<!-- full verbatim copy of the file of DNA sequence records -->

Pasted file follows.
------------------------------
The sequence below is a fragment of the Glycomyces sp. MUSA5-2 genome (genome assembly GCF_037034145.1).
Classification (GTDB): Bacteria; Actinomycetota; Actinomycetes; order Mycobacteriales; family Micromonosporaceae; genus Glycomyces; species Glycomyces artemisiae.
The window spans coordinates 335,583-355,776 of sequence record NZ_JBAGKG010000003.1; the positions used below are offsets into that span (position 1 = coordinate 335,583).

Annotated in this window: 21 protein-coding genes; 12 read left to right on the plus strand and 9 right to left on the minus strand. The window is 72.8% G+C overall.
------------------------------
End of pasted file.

The sequence below is a fragment of the Glycomyces sp. MUSA5-2 genome (genome assembly GCF_037034145.1).
Classification (GTDB): Bacteria; Actinomycetota; Actinomycetes; order Mycobacteriales; family Micromonosporaceae; genus Glycomyces; species Glycomyces artemisiae.
The window spans coordinates 335,583-355,776 of sequence record NZ_JBAGKG010000003.1; the positions used below are offsets into that span (position 1 = coordinate 335,583).

Annotated in this window: 21 protein-coding genes; 12 read left to right on the plus strand and 9 right to left on the minus strand. The window is 72.8% G+C overall.